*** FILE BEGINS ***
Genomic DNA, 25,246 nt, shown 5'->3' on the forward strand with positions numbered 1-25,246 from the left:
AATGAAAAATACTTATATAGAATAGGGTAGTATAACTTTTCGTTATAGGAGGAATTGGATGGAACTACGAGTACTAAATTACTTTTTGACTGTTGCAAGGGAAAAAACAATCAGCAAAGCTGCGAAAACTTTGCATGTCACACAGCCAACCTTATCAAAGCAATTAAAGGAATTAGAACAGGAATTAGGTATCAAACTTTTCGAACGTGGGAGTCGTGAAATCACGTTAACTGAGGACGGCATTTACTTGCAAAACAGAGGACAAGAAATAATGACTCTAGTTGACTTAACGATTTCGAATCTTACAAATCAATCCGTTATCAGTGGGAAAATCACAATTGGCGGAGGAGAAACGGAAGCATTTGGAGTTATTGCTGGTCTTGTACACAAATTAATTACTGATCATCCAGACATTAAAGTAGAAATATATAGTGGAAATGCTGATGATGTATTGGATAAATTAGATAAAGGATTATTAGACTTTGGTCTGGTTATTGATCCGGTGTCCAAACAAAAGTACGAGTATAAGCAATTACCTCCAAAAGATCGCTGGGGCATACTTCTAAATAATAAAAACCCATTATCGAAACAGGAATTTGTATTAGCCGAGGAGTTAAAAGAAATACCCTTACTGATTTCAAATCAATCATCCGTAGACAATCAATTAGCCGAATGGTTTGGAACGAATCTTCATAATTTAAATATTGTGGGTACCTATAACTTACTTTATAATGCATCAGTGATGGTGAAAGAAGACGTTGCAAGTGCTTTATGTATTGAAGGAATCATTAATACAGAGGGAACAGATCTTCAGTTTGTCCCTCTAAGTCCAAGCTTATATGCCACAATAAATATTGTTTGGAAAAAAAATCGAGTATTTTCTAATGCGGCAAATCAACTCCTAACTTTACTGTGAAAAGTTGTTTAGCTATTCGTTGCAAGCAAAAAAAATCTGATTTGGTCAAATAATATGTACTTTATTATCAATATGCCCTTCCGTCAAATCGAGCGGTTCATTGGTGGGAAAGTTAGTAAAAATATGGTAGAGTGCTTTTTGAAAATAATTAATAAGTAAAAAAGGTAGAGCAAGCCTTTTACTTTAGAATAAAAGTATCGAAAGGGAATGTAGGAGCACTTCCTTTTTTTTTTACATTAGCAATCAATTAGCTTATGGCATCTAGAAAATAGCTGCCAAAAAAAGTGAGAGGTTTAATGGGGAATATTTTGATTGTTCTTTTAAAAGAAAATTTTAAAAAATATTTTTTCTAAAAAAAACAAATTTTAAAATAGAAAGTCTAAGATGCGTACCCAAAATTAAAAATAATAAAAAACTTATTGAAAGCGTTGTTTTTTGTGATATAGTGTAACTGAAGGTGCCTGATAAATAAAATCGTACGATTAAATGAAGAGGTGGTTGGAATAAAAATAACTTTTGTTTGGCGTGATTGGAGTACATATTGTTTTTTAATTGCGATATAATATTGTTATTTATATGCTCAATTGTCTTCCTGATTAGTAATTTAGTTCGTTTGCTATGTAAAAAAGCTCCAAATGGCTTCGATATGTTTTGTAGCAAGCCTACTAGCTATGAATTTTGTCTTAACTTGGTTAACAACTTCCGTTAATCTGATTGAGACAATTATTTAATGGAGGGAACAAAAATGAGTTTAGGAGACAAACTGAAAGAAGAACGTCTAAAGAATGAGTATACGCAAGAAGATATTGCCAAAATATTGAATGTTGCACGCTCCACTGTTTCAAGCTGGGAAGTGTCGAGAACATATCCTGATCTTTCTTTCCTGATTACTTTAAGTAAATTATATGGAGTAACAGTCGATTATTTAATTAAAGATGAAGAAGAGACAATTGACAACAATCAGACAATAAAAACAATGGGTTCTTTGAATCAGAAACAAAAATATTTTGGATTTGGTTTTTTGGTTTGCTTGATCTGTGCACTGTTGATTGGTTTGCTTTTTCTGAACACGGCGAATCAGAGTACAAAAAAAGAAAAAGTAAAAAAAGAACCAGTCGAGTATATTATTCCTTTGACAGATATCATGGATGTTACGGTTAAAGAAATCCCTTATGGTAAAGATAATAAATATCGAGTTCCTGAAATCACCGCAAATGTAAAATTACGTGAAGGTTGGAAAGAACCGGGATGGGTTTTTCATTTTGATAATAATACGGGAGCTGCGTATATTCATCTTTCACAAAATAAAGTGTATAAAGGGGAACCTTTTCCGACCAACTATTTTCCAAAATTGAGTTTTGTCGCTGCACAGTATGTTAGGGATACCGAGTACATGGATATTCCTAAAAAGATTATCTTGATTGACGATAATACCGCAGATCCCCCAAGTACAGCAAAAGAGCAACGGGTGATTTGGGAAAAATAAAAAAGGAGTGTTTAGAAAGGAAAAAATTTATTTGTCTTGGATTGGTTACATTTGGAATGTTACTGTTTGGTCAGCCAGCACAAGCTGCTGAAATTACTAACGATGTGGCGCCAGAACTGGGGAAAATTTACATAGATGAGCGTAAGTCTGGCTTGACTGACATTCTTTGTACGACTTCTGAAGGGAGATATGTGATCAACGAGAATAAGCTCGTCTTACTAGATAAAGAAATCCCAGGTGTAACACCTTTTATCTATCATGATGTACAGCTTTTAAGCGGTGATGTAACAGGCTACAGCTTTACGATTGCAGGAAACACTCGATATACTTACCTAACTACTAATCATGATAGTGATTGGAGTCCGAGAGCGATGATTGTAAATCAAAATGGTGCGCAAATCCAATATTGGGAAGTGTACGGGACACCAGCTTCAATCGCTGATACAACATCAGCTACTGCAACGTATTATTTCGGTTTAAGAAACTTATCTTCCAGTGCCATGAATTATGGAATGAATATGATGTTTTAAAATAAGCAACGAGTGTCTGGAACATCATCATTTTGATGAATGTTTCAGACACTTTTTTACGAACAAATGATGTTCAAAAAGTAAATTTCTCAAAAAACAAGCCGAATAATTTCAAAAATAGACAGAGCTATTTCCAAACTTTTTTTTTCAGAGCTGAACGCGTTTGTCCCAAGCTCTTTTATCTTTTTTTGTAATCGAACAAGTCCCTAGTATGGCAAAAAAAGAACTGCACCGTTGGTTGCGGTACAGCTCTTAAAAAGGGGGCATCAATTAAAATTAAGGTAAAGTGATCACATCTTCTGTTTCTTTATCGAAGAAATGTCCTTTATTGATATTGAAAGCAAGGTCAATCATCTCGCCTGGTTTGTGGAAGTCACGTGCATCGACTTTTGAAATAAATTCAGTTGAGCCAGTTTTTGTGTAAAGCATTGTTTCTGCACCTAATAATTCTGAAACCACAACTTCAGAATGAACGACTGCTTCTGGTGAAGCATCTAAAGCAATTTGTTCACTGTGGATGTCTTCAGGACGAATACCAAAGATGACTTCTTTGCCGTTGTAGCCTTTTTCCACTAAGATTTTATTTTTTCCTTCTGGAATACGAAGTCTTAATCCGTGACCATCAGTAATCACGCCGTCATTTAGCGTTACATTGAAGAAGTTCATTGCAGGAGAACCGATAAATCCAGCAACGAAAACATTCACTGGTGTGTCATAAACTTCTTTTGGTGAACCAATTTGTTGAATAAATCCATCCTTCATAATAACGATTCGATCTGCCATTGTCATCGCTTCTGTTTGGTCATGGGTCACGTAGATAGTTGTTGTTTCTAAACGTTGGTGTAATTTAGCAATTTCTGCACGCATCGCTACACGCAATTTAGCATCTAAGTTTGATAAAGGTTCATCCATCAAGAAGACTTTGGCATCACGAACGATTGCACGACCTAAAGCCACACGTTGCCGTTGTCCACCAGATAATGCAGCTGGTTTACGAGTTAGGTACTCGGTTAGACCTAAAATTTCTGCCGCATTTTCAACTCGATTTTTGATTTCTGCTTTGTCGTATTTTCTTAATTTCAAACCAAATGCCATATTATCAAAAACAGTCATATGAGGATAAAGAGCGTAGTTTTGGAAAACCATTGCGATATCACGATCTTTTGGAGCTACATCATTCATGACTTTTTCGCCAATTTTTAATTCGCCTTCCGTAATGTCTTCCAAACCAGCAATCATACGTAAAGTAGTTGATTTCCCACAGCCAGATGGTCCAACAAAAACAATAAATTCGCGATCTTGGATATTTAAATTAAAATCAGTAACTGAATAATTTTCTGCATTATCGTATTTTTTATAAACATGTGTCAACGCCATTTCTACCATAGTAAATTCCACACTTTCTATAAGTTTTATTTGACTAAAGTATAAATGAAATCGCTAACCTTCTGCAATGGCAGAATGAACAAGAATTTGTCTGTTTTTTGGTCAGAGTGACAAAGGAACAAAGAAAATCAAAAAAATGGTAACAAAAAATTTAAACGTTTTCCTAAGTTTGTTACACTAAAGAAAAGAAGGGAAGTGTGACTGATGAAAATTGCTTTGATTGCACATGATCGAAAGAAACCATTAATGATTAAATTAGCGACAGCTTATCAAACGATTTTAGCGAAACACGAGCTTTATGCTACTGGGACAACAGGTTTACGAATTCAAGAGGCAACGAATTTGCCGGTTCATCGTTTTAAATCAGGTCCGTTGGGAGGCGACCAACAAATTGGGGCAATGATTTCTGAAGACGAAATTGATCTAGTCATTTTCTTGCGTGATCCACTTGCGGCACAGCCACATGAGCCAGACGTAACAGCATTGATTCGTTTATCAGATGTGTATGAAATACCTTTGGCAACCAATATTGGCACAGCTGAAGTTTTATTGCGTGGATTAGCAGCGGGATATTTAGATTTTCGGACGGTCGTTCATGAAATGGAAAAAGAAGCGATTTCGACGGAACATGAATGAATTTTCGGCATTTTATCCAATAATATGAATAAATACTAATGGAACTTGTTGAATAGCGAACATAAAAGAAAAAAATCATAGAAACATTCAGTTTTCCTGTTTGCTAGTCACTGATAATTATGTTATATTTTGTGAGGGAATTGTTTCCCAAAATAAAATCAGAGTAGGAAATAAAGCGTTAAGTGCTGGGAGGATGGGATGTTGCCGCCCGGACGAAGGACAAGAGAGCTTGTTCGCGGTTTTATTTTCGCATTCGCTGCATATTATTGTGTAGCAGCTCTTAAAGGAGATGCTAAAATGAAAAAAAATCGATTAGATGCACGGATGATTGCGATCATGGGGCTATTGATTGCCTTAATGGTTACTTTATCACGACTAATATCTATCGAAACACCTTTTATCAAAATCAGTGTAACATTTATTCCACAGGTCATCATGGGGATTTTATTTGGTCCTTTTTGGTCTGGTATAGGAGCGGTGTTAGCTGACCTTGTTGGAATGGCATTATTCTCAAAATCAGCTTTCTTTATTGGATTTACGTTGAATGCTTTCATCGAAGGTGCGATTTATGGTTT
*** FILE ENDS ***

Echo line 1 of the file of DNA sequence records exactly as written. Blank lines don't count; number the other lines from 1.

Genomic DNA, 25,246 nt, shown 5'->3' on the forward strand with positions numbered 1-25,246 from the left: